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Lehigh County Workers' Compensation Law Blog

Truck drivers' hours of service are limited for good reason

Multiple studies in recent years have shown that drowsy driving is a major cause of auto accidents. In fact, the National Highway Traffic Safety Administration has estimated that at least 100,000 crashes each year result directly from driver fatigue.

While all drivers should avoid drowsy driving, the risk of a serious accident may be significantly higher when a truck or bus driver is sleepy while behind the wheel. That is why the Federal Motor Carrier Safety Administration, or FMCSA, regulates truck and bus drivers' hours of service and requires those drivers to log their hours.

Can a workers' comp claim be resolved through mediation?

If you've ever been hurt at work, you may have already begun the process of filing a workers' compensation claim. If your accident or illness is obviously the result of a workplace incident, you may not have any problems obtaining the medical care and other benefits you expect. If your claim was denied, however, you may have little option but to argue your case before the Pennsylvania Department of Labor & Industry's Office of Adjudication.

The prospect of going to court probably makes you nervous. Having an attorney with you can help with the discomfort and make your case go more smoothly, but a lot of people prefer alternative dispute resolution methods over the adversarial process you see in court. Is it possible to handle the matter in a less confrontational way?

Americans are tired of auto recalls -- and we're ignoring them

According to the National Highway Traffic Safety Administration, people only get their cars fixed after a safety recall about two-thirds of the time. Can you believe that? You've been notified of a potential safety issue with your car, and you're told there will be no charge for fixing it. All you have to do is bring it to a dealership. Easy, right?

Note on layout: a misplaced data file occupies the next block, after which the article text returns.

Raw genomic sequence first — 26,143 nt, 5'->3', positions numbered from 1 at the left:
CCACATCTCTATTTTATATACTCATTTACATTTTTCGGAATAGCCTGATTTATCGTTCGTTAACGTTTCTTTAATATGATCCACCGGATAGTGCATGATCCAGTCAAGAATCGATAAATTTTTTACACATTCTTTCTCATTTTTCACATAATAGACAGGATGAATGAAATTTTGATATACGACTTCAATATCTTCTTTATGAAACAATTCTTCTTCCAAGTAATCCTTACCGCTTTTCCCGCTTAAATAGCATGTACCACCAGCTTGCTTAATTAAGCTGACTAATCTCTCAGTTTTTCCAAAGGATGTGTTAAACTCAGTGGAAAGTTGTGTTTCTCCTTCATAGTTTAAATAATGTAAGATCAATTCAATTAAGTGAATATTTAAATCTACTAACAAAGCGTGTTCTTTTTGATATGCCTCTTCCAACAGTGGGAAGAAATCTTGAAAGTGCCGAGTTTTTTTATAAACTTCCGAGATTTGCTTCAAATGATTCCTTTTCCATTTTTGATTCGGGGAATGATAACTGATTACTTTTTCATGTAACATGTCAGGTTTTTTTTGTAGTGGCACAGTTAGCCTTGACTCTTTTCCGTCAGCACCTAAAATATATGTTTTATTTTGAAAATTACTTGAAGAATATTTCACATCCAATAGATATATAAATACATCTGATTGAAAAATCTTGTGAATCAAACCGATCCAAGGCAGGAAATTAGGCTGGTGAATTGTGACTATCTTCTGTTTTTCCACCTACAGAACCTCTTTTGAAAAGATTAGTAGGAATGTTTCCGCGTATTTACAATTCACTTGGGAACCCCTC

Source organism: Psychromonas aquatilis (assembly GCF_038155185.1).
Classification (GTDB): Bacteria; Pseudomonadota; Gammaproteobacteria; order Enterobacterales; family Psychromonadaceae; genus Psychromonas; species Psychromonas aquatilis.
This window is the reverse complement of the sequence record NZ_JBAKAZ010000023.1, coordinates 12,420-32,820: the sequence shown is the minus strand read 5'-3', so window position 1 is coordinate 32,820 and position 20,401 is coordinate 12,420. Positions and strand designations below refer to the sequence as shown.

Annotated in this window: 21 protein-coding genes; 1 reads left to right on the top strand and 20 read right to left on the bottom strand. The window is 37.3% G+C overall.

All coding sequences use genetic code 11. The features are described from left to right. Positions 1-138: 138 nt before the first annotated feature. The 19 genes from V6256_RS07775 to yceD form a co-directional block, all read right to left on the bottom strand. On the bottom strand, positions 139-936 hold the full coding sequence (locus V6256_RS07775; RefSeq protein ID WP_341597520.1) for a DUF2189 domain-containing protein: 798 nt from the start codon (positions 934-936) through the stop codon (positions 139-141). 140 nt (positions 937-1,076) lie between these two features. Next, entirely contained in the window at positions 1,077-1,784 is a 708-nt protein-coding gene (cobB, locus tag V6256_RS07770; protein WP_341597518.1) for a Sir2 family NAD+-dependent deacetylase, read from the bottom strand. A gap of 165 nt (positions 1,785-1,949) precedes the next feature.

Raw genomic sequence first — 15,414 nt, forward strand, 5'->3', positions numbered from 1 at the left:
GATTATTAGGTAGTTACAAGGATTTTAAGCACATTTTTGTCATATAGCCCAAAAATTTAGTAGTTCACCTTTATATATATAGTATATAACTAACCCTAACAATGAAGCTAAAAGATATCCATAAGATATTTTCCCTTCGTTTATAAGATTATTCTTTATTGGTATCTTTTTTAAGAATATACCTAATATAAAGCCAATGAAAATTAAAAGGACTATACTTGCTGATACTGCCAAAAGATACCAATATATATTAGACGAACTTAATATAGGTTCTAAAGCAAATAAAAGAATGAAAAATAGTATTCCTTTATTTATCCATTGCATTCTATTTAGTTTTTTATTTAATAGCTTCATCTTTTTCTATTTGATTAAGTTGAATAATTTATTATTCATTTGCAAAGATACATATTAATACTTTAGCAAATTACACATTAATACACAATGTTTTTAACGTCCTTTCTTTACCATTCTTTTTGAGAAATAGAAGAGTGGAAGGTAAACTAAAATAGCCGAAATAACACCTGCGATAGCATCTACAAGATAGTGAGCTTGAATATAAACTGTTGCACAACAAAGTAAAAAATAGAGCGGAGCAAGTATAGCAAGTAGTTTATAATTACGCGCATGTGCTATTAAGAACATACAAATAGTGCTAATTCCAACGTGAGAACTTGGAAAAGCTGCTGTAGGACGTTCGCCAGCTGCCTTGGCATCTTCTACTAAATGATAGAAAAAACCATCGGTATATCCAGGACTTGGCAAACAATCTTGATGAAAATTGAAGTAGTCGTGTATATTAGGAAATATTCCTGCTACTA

Apparently, it's not that easy. In fact, it's a huge problem. Recalls aren't issued for every little thing; a recall is only issued for defects that pose a serious threat to health or safety. In other words, if your vehicle is on the recall list, it's over something pretty big.

Can I get both workers' comp and Social Security disability?

If you've been hurt or made ill by something at work, you apply for workers' compensation, right? Right. If you've suffered a disabling injury or medical condition that will keep you from working for a year or longer, you apply for Social Security Disability Insurance, right? Right.

What if both are true? 

Are temporary and part-time workers covered by workers' comp?

Yes. The Pennsylvania Workers' Compensation Act requires virtually every employer to provide workers' comp insurance for every employee. That includes seasonal and part-time workers, as well as employees hired directly for a temporary assignment. Temp workers hired through staffing agencies are covered through the staffing agency, although the staffing agency and the client company are both responsible for the workers' safety.

For most people, the most important issue in determining whether you're covered by workers' comp is whether you were legally considered to be in an employer-employee relationship when the incident occurred. If you were an employee and you were injured or developed an illness in Pennsylvania that was caused by your ordinary job duties, you're covered unless there are unusual issues.

Are repetitive stress injuries like carpal tunnel truly serious?